Thursday, March 31, 2016

Sustainable New Urban Mobility

“Sustainable New Urban Mobility”

This month we interviewed Philipp Rode, Executive Director of LSE Cities and Senior Research Fellow at the London School of Economics and Political Science. We have asked him to talk about their recent report "Towards New Urban Mobility" and what their findings mean for the future of mobility in the EU. You can read the full interview by following the link below. We also recommend reading the report itself.

EUKN: You described three types of trends towards new urban mobility, i.e. international base or national base? Which of the trends are more decisive and why?

Rode: Describing an international trend approach, which gives us a broader view of transport. I sometimes describe it as an Schizophrenic situation: we are seeing at the moment, clearly on a  global level,  we are very much in a period of rapid motorization. Particularly in a development world context, emerging economies, more cars are being sold i.e. emerging wealth levels, which has shifted towards a type of  motorised mobility. Which in many OECD countries and cities have already experienced its peak over the last ten/fifteen years. At that point there is no longer an increase in an motorisation  perspective. ...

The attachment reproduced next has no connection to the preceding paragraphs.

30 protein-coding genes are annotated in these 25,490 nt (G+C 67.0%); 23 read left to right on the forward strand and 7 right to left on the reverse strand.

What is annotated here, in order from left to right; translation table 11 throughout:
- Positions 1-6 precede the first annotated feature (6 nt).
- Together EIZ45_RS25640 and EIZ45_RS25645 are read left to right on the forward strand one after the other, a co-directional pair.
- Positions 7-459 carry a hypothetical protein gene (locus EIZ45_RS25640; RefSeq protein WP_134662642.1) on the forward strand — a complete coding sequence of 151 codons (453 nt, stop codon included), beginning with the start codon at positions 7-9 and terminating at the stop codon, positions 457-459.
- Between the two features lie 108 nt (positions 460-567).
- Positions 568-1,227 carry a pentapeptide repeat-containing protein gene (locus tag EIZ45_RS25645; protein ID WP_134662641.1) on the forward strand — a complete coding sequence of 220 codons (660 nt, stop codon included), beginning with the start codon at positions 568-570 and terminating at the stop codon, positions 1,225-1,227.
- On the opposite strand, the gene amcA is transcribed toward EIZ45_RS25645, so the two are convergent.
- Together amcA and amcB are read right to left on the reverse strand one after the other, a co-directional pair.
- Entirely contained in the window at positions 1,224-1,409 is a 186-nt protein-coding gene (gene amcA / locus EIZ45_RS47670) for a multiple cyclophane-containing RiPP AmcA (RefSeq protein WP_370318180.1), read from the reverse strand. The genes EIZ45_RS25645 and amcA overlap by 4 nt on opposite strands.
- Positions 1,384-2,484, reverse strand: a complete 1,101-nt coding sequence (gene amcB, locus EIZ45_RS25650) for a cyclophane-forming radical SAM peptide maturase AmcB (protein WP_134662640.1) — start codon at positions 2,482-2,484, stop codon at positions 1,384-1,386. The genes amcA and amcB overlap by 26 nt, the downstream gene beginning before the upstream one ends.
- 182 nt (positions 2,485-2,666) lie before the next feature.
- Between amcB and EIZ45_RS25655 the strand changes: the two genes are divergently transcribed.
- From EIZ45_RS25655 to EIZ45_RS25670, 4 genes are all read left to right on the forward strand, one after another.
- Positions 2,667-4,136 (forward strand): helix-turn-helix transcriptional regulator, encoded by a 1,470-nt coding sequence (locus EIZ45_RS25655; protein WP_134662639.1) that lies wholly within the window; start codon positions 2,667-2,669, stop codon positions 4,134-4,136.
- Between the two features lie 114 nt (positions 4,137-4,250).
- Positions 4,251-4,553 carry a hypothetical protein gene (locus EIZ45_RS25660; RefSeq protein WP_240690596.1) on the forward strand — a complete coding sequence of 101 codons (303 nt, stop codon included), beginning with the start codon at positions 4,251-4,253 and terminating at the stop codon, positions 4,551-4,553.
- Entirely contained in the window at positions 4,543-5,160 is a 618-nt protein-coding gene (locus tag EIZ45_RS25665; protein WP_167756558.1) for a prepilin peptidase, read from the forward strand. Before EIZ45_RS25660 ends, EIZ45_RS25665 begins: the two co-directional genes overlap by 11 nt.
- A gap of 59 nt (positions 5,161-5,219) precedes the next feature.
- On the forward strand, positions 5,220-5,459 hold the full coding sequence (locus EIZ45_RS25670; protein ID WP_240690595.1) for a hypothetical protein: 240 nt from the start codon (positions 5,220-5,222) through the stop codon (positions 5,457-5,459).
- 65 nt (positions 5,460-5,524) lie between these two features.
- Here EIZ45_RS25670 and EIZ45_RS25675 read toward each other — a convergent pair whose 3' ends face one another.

Urban Mobility Publications

Towards new Urban Mobility  

Changes in urban mobility no longer follow traditional patterns of motorisation and policy makers need to embrace an increasing number of alternatives, including cycling and walking as main modes of travel, bike and car sharing, multimodal travel options and electric vehicles. Smartphone applications now support people’s travel decisions as they move through the city, opening up possibilities for smarter mobility services that respond flexibly to user needs.

Read more

Smart mobility trends - Reducing congestion

New business models inspired by the sharing economy and disruptive technologies are ushering in an exciting new age in transportation: the era of smart mobility. The arrival of on-demand ride services like Uber and Lyft, real-time ridesharing services such as Carma, carsharing programs such as Zipcar and car2go, bike sharing programs, and thousands of miles of new urban bike lanes are all changing how people get around.